AFRICA, one of the six grand divisions of the earth's surface, comprises the south western portion of the eastern continent. Its political divisions are, on the north, the Empire of Morocco; the French province of Algeria; the pashaliks of Tunis, Tripoli, and Barca, and the oasis of Fezzan, dependencies of the Turkish empire; Egypt, a viceroyalty of the Turkish empire, though in a state of quasi-independency. On the east, Nubia and Kordofan, dependencies of Egypt; Abyssinia, a collection of petty states under savage chieftains, a considerable number of which have recently become subject to the sway of the bold and capable Theodore, the chief of Amhara, who has taken the title of "King of the Kings of Ethiopia;" the countries bordering on the gulf of Aden and the Indian Ocean, and stretching southwestward for more than a thousand miles; these are inhabited by tribes of savages known by the names of Somauli, Wakuafi, Wanika, Galla, &c. &c. The names of the principal countries are: Adel, Ajan, Berbera, Žanguebar (which is a collection of several states), and Mozambique, the coast of which is held by the Portuguese. At different points of this long stretch of coast the Arabs have established themselves, and have reduced the native tribes to subjection, though others, as the Gallas, defy their authority and maintain an ascendency over the tribes of the interior. Of these interior tribes or their country little is known, the many attempts made by missionaries and explorers to penetrate to any considerable distance from the coast, having been, in most instances, repulsed by the savages, often with the loss of the lives of the explorers. On the Mozambique coast the Portuguese have maintained for many years an extended commerce, mainly in ivory and slaves. Dr. Livingstone has penetrated into the interior through this country, ascending the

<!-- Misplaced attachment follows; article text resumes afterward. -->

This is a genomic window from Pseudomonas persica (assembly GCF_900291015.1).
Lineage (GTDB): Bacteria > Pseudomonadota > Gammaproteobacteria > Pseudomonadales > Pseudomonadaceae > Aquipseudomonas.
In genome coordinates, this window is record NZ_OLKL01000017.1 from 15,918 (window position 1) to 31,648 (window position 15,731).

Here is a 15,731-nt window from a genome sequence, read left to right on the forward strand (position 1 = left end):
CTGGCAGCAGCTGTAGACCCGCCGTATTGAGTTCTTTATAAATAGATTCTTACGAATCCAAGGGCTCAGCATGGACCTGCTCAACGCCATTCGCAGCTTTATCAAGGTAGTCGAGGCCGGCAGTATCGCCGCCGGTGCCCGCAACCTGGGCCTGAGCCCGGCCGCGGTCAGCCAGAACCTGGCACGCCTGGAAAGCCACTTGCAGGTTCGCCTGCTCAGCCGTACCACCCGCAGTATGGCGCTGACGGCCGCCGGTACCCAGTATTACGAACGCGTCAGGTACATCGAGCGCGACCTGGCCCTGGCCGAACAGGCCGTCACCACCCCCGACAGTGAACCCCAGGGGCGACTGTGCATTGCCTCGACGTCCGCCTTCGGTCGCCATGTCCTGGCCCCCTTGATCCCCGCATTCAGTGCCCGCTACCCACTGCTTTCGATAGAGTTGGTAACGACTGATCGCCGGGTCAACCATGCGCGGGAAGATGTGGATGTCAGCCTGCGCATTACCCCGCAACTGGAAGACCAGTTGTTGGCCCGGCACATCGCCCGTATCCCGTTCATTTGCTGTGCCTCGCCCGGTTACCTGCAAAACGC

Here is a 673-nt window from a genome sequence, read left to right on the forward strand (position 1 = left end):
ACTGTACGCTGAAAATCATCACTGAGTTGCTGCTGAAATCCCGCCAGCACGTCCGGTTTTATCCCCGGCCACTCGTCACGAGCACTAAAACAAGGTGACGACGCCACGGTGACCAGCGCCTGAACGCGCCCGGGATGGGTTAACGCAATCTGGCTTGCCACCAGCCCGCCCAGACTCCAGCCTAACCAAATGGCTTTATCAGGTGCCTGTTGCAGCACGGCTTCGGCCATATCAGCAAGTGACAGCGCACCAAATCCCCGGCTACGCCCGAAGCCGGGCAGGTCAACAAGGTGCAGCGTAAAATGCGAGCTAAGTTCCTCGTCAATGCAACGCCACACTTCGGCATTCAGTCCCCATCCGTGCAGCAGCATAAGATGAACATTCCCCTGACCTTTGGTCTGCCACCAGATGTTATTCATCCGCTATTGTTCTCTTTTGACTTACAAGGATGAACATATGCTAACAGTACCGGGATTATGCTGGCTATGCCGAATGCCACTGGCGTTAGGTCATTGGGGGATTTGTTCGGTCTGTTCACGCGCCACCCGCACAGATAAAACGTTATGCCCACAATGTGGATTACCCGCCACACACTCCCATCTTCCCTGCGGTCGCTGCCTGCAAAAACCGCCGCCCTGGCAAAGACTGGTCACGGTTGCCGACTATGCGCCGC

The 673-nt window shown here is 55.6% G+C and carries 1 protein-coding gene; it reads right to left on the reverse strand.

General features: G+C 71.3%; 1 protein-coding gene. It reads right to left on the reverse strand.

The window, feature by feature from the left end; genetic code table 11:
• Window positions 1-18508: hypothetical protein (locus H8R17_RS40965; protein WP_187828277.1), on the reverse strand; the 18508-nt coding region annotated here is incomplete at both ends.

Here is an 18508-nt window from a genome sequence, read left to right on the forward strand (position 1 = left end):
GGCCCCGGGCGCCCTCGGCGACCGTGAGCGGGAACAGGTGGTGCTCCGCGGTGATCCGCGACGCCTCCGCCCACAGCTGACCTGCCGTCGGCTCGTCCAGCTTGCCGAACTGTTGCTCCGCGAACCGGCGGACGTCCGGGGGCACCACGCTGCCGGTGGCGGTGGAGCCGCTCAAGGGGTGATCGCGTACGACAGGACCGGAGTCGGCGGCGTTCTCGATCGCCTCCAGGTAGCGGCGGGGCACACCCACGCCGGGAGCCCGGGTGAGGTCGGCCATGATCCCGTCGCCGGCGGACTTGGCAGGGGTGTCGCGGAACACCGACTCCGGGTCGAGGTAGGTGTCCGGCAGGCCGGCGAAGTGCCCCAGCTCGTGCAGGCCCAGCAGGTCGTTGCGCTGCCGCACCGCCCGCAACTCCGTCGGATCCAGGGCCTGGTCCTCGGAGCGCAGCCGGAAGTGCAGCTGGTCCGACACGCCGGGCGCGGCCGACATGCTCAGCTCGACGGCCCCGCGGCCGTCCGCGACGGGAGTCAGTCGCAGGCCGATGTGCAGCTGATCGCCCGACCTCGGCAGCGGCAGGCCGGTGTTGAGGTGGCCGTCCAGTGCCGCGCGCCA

Zambezi to the Victoria Falls, and exploring a portion of the course of the Shire and the Rovuma as well as the lakes Nyassa and Nyanja. East of Mozambique, and separated from it by the Mozambique channel, is the great and populous island of Madagascar.